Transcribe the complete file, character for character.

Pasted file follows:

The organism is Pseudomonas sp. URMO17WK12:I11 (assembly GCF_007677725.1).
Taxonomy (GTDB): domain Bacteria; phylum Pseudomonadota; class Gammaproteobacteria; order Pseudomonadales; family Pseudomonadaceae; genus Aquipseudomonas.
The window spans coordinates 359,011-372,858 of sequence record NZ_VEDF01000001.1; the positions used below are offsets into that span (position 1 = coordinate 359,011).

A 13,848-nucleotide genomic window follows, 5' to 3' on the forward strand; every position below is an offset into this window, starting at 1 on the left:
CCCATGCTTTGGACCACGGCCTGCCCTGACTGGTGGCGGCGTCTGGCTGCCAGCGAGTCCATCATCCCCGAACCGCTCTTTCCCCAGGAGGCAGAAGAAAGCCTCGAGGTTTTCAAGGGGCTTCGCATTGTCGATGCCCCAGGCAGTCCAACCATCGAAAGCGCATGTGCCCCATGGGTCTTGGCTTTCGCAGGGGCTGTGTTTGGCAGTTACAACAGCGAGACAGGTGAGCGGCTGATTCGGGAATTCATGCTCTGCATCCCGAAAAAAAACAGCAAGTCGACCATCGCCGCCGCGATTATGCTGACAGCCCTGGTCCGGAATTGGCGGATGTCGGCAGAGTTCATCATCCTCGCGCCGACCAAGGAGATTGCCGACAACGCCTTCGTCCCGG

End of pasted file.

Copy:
The organism is Pseudomonas sp. URMO17WK12:I11 (assembly GCF_007677725.1).
Taxonomy (GTDB): domain Bacteria; phylum Pseudomonadota; class Gammaproteobacteria; order Pseudomonadales; family Pseudomonadaceae; genus Aquipseudomonas.
The window spans coordinates 359,011-372,858 of sequence record NZ_VEDF01000001.1; the positions used below are offsets into that span (position 1 = coordinate 359,011).

A 13,848-nucleotide genomic window follows, 5' to 3' on the forward strand; every position below is an offset into this window, starting at 1 on the left:
CCCATGCTTTGGACCACGGCCTGCCCTGACTGGTGGCGGCGTCTGGCTGCCAGCGAGTCCATCATCCCCGAACCGCTCTTTCCCCAGGAGGCAGAAGAAAGCCTCGAGGTTTTCAAGGGGCTTCGCATTGTCGATGCCCCAGGCAGTCCAACCATCGAAAGCGCATGTGCCCCATGGGTCTTGGCTTTCGCAGGGGCTGTGTTTGGCAGTTACAACAGCGAGACAGGTGAGCGGCTGATTCGGGAATTCATGCTCTGCATCCCGAAAAAAAACAGCAAGTCGACCATCGCCGCCGCGATTATGCTGACAGCCCTGGTCCGGAATTGGCGGATGTCGGCAGAGTTCATCATCCTCGCGCCGACCAAGGAGATTGCCGACAACGCCTTCGTCCCGG